Why is it that once a year Hobart decides to remodel itself as the cultural epicentre of the universe but for the remainder is proud to wallow in redneckery?
As the annual cliches of inadequate seating, council backslappery and woeful advertising dissipate, it is time for some dour reflection upon the glorified lamington drive that is the Hobart Summer Festival.
Oh how I enjoy the Summer months in Hobart town, a true time to celebrate mediocrity in all its guises. Commercial television has been swamped in recent weeks with half-arsed bids at promoting cultural and sporting events in the state’s capital city.
Firstly we have an advertisement promoting a culinary event shackled to a TSO performance as the words SOLD OUT flash across the screen. What’s the point in advertising an event that has sold out? Methinks it typical of those marketing/advertising clowns trying to ensure they get the all important small b bang for their very small buck.
Further evidence of this can be seen in the woeful animation that accompanies the electronic media campaign for the summer entertainment program. It bears all the hallmarks of having been produced in a sheltered workshop. Recycle some hackneyed 80s tunesmiths and voila! The congealed icing on a quadruple tiered shit cake is complete.
Secondly, we have advertising for an annual sporting event so dominated by sponsorship logos and groveling thanks for their involvement [heaven forbid it be put out of its misery and removed from its cringeful inclusion on the international sporting calendar] that viewers could be forgiven for forgetting what is actually being advertised.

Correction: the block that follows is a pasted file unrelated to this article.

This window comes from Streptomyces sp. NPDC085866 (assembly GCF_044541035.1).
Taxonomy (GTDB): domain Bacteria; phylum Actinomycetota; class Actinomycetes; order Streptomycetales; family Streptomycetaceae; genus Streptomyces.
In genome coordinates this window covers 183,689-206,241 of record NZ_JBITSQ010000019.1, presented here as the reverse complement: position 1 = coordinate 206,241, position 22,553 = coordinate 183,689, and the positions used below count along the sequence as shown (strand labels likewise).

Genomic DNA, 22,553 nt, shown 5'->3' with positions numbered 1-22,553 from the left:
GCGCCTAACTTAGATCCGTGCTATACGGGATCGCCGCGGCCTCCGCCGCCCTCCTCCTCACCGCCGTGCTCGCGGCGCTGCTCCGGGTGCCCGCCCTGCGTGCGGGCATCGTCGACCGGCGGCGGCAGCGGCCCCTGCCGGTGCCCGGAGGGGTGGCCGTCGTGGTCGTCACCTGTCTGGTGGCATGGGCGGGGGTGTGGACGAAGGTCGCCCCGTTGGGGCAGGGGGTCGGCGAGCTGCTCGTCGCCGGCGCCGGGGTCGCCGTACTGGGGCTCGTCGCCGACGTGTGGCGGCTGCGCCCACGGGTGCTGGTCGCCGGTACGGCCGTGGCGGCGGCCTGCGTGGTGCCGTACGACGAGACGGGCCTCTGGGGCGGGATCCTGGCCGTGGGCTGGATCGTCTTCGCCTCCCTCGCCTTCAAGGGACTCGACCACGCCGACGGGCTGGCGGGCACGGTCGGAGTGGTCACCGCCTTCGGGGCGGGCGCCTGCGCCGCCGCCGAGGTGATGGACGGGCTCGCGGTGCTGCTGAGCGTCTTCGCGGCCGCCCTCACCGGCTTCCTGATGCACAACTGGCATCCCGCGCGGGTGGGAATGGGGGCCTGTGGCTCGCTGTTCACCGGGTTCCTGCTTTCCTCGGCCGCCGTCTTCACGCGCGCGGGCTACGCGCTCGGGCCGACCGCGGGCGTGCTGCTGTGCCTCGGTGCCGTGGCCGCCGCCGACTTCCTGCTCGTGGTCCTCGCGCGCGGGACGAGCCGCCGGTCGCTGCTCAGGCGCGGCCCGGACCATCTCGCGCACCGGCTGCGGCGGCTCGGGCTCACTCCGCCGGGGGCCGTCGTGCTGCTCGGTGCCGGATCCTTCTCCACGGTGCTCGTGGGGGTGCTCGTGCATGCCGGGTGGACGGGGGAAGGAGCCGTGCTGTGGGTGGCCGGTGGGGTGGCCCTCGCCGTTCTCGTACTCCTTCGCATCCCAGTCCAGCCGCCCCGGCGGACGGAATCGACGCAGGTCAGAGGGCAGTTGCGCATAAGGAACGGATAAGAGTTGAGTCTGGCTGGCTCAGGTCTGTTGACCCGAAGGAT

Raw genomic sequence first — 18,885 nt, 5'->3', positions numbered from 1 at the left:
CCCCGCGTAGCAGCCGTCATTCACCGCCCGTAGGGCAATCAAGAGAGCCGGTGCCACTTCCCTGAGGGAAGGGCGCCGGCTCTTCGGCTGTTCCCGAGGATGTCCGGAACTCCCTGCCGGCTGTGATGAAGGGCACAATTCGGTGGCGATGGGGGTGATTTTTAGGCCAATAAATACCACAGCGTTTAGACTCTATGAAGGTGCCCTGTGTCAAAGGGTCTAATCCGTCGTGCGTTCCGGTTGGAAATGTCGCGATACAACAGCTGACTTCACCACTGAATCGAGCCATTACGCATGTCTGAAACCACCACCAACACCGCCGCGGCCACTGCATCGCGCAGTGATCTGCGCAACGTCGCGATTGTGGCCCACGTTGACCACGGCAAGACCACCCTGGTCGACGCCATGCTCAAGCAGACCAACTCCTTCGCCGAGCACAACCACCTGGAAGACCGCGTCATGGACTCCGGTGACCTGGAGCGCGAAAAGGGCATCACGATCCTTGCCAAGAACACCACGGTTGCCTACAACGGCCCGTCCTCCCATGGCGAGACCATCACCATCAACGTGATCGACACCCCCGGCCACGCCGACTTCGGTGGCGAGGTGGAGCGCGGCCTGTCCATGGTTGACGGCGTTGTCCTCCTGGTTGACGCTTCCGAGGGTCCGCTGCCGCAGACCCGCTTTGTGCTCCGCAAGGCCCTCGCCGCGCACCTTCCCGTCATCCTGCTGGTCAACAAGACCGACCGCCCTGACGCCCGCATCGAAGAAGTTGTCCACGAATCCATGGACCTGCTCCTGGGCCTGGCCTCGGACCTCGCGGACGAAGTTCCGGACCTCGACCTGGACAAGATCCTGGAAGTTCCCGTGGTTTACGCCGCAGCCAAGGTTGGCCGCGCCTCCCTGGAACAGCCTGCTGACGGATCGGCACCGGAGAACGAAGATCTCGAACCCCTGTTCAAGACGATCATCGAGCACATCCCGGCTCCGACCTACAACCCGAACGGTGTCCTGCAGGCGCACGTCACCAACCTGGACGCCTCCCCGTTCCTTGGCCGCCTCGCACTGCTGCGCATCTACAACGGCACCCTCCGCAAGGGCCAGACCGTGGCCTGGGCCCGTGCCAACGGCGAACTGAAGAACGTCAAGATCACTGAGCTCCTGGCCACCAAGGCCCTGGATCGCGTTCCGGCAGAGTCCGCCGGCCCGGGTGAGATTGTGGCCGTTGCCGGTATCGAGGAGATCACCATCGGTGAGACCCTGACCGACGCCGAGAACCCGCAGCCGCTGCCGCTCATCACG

Message to the marketing and advertising gurus dusting off the cobwebs from another year of pointless promotional piffle and parading their wares as if to demonstrate an effort made, you cannot polish a turd.
I tend to steer well clear of all this nonsense annually. I [like our glorious state premier and many in his cabinet] avoid the sheep deluding themselves on the Hobart waterfront and find myself searching out the dagwood dog stand conveniently hidden from view, lest it at once mess with the cultural sheen heavily lacquered elsewhere in the precinct.
There I order up the said dog and wiping the tomato sauce from my mouth, hands and clothing, celebrate real Tasmanian culture.
Welcome to the New Tasmania and a Crappy New Year to you all!
Warren Perso is an acerbic social and political commentator on oldtt.pixelkey.biz